The 12th issue looks at the item number right from the high-camp of Helen and all the taboos she embodied, through to the high-gloss choreography and sinew of her present day counterparts
BestMediaInfo Bureau | Delhi | August 11, 2014
The twelfth issue of Motherland tackles a hyper-local phenomenon: the item number. Right from the high-camp of Helen and all the taboos she embodied, through to the high-gloss choreography and sinew of her present day counterparts, there is nothing more Indian than the item number. These song and dance sequences form one of Bollywood’s most defining characteristics, and have evolved from coy, suggestive numbers into unapologetically explicit, provocative sequences.
Motherland is a quarterly magazine on contemporary and emerging Indian cultures. Each issue focuses on a single theme, and explores that theme through essays, art, photography, and reportage. Featuring up-to-the-minute visual material, fresh faces and original voices, the magazine covers and uncovers new Indian trends and talent.
Motherland is founded, edited, art directed and published by Wieden+Kennedy Delhi.
The latest issue traces the path of the ‘item’, starting with a piece by Keerthik Sasidharan, in which he looks at the song and poetry of courtesans, a tradition that mixed religion with sensuality into the medieval item numbers of the Godavari-Kaveri delta. Elsewhere, Shoaib Daniyal considers whether its roots lie in the tawa’if culture of Islamicate North India during the 18th and 19th centuries, exploring when and how item numbers replaced the ‘mujraa’.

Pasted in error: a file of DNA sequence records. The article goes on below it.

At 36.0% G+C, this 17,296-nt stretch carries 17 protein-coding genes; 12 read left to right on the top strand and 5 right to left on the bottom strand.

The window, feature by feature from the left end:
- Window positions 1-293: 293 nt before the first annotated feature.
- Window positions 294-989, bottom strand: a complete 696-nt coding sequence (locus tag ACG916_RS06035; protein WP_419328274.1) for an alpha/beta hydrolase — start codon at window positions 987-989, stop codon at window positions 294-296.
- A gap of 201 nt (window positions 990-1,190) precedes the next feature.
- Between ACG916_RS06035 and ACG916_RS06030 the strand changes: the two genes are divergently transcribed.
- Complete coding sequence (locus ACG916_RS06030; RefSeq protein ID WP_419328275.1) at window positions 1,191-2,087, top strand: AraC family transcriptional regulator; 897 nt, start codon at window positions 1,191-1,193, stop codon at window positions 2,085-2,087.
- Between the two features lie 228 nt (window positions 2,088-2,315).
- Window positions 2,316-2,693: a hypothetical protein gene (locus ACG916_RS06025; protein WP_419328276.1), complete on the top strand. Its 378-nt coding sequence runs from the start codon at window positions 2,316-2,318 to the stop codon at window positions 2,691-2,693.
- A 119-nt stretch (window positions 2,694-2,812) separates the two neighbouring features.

Debojit Dutta writes about the item boys of Marathi theatre, the Nachya of the Tamasha folk tradition, while in another piece Akshaya Pillai travels back in time to unearth the very first Indian dance cameo in a German film from 1930. Aayush Soni writes about the changing aesthetic of the item number, and its transformation from cabaret to Chaiyya Chaiyya, while Michael Edison Hayden reveals the struggles of India’s vast legion of transgendered minorities, seen through the eyes of two girls whose struggle to become female has been a difficult one, tied in with India’s seamy underworld of massage parlours and prostitution.
It also looks at the forgotten item girls of Tamil cinema, Gulzar’s lyrical tryst with the item number and take a fond look at that most classic of sexy cinematic sequences: the wet sari scene through the lens of Bharat Sikka.
This issue also stars a photoessay by Udit Kulshetra that documents the nautch girls who entertain visitors to the Sonepur cattle fair, and another by Aishwarya Arumbakkam, in which she plays with the one-dimensional stereotype of the item girl, fleshing them out into real women.
At a time when these cameos, so disconnected from the plotlines of the films in which they appear, turn into speeding juggernauts of hype and publicity, we’re taking a look back at the origins of the item number and onward to its future.
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